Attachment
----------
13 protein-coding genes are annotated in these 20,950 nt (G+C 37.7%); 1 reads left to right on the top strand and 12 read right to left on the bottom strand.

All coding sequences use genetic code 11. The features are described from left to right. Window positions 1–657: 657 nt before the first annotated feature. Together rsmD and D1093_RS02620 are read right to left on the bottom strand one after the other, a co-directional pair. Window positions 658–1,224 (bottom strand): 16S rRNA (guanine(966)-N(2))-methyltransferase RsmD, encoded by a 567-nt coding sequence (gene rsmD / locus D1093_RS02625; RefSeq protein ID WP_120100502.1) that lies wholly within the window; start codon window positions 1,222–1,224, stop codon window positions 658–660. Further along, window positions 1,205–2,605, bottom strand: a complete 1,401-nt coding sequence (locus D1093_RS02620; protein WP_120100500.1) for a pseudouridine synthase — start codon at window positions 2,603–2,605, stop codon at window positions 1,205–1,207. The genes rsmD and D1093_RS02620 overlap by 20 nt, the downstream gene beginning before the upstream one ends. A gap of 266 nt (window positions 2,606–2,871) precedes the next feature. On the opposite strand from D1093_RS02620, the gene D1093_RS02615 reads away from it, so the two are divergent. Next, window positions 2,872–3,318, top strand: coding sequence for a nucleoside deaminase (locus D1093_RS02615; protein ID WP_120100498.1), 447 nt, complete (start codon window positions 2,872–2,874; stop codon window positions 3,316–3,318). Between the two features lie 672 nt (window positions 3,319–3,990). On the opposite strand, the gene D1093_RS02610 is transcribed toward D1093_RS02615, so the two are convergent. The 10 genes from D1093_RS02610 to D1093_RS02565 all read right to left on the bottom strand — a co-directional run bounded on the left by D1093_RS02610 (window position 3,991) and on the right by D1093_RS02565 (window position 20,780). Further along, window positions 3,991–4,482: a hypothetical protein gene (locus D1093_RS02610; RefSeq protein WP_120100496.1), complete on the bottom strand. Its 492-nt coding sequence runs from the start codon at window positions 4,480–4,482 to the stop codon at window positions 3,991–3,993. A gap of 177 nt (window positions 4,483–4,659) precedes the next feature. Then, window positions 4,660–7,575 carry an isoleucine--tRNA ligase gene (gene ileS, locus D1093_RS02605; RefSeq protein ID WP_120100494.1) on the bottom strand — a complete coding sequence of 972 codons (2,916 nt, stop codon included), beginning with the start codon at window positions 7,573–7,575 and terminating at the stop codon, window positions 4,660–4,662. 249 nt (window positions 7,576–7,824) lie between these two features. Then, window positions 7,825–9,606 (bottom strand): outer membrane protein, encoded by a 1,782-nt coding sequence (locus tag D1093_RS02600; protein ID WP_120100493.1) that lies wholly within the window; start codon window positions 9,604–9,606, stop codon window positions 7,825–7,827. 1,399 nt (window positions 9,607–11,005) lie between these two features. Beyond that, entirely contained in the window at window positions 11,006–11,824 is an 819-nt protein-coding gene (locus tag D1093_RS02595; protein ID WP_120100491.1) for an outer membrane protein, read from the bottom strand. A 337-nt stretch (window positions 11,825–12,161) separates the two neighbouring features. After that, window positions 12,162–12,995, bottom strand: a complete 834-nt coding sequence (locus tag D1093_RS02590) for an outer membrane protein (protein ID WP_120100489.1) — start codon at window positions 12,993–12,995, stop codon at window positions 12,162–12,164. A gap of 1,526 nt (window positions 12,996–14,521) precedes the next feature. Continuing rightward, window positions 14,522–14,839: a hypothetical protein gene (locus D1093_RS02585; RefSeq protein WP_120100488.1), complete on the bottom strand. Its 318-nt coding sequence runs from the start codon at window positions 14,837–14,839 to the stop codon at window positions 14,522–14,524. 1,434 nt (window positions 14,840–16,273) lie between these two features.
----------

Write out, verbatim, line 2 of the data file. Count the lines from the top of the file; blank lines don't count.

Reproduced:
All coding sequences use genetic code 11. The features are described from left to right. Window positions 1–657: 657 nt before the first annotated feature. Together rsmD and D1093_RS02620 are read right to left on the bottom strand one after the other, a co-directional pair. Window positions 658–1,224 (bottom strand): 16S rRNA (guanine(966)-N(2))-methyltransferase RsmD, encoded by a 567-nt coding sequence (gene rsmD / locus D1093_RS02625; RefSeq protein ID WP_120100502.1) that lies wholly within the window; start codon window positions 1,222–1,224, stop codon window positions 658–660. Further along, window positions 1,205–2,605, bottom strand: a complete 1,401-nt coding sequence (locus D1093_RS02620; protein WP_120100500.1) for a pseudouridine synthase — start codon at window positions 2,603–2,605, stop codon at window positions 1,205–1,207. The genes rsmD and D1093_RS02620 overlap by 20 nt, the downstream gene beginning before the upstream one ends. A gap of 266 nt (window positions 2,606–2,871) precedes the next feature. On the opposite strand from D1093_RS02620, the gene D1093_RS02615 reads away from it, so the two are divergent. Next, window positions 2,872–3,318, top strand: coding sequence for a nucleoside deaminase (locus D1093_RS02615; protein ID WP_120100498.1), 447 nt, complete (start codon window positions 2,872–2,874; stop codon window positions 3,316–3,318). Between the two features lie 672 nt (window positions 3,319–3,990). On the opposite strand, the gene D1093_RS02610 is transcribed toward D1093_RS02615, so the two are convergent. The 10 genes from D1093_RS02610 to D1093_RS02565 all read right to left on the bottom strand — a co-directional run bounded on the left by D1093_RS02610 (window position 3,991) and on the right by D1093_RS02565 (window position 20,780). Further along, window positions 3,991–4,482: a hypothetical protein gene (locus D1093_RS02610; RefSeq protein WP_120100496.1), complete on the bottom strand. Its 492-nt coding sequence runs from the start codon at window positions 4,480–4,482 to the stop codon at window positions 3,991–3,993. A gap of 177 nt (window positions 4,483–4,659) precedes the next feature. Then, window positions 4,660–7,575 carry an isoleucine--tRNA ligase gene (gene ileS, locus D1093_RS02605; RefSeq protein ID WP_120100494.1) on the bottom strand — a complete coding sequence of 972 codons (2,916 nt, stop codon included), beginning with the start codon at window positions 7,573–7,575 and terminating at the stop codon, window positions 4,660–4,662. 249 nt (window positions 7,576–7,824) lie between these two features. Then, window positions 7,825–9,606 (bottom strand): outer membrane protein, encoded by a 1,782-nt coding sequence (locus tag D1093_RS02600; protein ID WP_120100493.1) that lies wholly within the window; start codon window positions 9,604–9,606, stop codon window positions 7,825–7,827. 1,399 nt (window positions 9,607–11,005) lie between these two features. Beyond that, entirely contained in the window at window positions 11,006–11,824 is an 819-nt protein-coding gene (locus tag D1093_RS02595; protein ID WP_120100491.1) for an outer membrane protein, read from the bottom strand. A 337-nt stretch (window positions 11,825–12,161) separates the two neighbouring features. After that, window positions 12,162–12,995, bottom strand: a complete 834-nt coding sequence (locus tag D1093_RS02590) for an outer membrane protein (protein ID WP_120100489.1) — start codon at window positions 12,993–12,995, stop codon at window positions 12,162–12,164. A gap of 1,526 nt (window positions 12,996–14,521) precedes the next feature. Continuing rightward, window positions 14,522–14,839: a hypothetical protein gene (locus D1093_RS02585; RefSeq protein WP_120100488.1), complete on the bottom strand. Its 318-nt coding sequence runs from the start codon at window positions 14,837–14,839 to the stop codon at window positions 14,522–14,524. 1,434 nt (window positions 14,840–16,273) lie between these two features.